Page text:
None strikes the te of cosmic horror as well as Clark Ashton Smith. In sheer daemonic strangeness and fertility of conception, Smith is perhaps unexcelled by any other writer. H. P. Lovecraft Clark Ashton Smith, considered one of the greatest contributors to seminal pulp magazines such as Weird Tales, helped define and shape weird fiction in the early twentieth century, alongside contemporaries H.P. Lovecraft and Robert E. Howard, drawing upon his background in poetry to convey an unparalleled richness of imagination and expression in his stories of the bizarre and fantastical. The Collected Fantasies series presents all of Smith s fiction chrologically. Authorized by the author s estate and endorsed by Arkham House, the stories in this series are accompanied by detailed background tes from editors Scott Conrs and Ron Hilger, who in preparation for this collection meticulously compared original manuscripts, various typescripts, published editions, and Smith s own tes and letters. Their efforts have resulted in the most definitive and complete collection of the author s work to date. The Door to Saturn is the second of five volumes collecting all of Clark Ashton Smith s tales of fantasy, horror, and science fiction. It includes all of his stories from The Door to Saturn (1930) to The Hunters from Beyond (1931), as well as an introduction by Tim Powers. Skyhorse Publishing, under our Night Shade and Talos imprints, is proud to publish a broad range of titles for readers interested in science fiction (space opera, time travel, hard SF, alien invasion, near-future dystopia), fantasy (grimdark, sword and sorcery, contemporary urban fantasy, steampunk, alternative history), and horror (zombies, vampires, and the occult and supernatural), and much more. While t every title we publish becomes a New York Times bestseller, a national bestseller, or a Hugo or Nebula award-winner, we are committed to publishing quality books from a diverse group of authors.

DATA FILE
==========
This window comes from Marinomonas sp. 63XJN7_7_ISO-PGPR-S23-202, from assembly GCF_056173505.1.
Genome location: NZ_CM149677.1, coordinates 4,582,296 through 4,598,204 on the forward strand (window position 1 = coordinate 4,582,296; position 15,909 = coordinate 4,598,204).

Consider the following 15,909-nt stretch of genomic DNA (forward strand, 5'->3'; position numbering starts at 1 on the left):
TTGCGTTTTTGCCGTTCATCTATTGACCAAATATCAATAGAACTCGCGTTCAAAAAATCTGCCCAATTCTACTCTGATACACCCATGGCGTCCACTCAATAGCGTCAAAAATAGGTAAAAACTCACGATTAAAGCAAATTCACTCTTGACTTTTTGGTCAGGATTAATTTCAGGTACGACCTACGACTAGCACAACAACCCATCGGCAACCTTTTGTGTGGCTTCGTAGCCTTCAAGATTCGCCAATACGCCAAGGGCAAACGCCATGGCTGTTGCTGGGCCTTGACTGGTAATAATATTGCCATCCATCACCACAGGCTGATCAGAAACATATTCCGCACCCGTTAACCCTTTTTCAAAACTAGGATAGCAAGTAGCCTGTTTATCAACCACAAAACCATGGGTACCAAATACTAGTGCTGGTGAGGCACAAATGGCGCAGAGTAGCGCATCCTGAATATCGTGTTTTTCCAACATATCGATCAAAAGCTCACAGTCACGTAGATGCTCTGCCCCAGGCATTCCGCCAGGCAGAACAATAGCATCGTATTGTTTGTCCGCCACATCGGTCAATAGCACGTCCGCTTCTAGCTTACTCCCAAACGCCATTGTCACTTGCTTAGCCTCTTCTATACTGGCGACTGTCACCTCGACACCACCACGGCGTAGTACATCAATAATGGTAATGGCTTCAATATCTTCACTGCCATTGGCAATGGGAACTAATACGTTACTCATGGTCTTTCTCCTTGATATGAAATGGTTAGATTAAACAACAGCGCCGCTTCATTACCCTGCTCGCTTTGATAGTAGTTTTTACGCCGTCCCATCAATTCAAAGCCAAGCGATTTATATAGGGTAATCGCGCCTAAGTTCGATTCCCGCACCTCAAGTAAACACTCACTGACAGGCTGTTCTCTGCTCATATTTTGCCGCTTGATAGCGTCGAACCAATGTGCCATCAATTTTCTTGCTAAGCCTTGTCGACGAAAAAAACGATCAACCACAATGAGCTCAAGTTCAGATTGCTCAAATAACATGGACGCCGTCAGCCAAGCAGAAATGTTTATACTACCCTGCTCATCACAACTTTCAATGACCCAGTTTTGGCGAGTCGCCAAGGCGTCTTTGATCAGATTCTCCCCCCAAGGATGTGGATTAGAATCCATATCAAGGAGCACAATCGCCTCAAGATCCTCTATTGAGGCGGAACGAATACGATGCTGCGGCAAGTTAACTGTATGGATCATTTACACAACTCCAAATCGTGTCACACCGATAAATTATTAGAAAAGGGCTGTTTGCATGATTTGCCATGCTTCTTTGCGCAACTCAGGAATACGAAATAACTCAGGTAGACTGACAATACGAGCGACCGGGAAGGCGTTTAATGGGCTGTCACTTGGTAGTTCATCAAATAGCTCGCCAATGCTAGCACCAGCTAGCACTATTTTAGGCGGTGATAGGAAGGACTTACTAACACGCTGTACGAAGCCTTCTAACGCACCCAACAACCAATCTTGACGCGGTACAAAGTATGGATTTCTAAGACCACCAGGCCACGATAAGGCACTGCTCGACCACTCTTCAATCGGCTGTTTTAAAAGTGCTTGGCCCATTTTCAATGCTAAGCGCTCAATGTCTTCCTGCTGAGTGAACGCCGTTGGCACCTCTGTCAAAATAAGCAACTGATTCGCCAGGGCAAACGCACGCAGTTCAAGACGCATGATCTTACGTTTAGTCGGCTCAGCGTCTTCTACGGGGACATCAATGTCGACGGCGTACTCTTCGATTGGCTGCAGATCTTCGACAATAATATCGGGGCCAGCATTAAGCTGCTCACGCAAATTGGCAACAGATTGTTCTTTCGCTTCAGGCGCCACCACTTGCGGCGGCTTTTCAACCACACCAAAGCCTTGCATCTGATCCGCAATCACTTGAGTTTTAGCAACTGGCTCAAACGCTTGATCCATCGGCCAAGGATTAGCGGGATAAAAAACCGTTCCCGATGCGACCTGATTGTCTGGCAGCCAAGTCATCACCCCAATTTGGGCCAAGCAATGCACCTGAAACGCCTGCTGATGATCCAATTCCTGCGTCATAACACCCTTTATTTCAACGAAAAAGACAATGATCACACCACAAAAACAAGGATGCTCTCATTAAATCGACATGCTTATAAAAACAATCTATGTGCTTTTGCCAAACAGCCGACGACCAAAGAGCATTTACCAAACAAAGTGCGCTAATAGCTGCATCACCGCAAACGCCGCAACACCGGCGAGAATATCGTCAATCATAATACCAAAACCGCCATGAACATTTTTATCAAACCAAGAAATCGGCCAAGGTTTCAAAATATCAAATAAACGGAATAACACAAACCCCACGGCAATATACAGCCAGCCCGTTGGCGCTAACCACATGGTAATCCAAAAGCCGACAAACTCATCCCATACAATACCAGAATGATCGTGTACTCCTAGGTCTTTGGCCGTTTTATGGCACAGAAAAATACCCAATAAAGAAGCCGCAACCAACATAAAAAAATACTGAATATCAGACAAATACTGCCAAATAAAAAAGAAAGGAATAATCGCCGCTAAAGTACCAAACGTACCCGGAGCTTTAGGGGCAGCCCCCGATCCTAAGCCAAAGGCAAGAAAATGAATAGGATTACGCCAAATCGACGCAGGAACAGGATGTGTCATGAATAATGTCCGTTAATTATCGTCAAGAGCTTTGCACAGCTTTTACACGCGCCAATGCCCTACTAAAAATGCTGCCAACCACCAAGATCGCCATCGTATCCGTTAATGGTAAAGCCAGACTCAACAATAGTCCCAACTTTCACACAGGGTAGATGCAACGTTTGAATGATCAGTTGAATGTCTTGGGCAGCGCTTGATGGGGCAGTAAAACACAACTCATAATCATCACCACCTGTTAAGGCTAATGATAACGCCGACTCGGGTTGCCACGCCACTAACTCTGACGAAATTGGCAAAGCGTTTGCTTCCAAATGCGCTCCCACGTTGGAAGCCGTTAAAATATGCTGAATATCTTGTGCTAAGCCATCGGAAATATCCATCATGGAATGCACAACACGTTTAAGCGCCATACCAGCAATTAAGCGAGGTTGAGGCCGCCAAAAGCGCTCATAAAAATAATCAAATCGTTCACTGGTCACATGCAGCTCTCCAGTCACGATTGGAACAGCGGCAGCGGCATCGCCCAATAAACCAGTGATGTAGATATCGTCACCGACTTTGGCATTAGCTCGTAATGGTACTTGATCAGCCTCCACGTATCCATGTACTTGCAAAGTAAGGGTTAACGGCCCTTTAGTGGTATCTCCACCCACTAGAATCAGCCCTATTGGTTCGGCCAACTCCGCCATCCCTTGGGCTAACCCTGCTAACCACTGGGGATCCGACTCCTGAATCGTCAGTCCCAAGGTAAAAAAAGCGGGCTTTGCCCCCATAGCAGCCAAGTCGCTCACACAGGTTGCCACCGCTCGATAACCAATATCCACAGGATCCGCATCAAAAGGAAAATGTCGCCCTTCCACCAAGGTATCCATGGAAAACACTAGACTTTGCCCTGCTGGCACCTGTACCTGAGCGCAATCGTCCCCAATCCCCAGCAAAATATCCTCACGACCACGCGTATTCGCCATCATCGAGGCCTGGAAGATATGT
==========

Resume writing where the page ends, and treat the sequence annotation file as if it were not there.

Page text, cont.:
Clark Ashton Smith was a self-educated poet and author best remembered for his short stories of fantasy, horror, and the supernatural published in genre pulp magazines such as Wonder Stories and Weird Tales in the late 1920s and 1930s. Smith died in 1961 in California.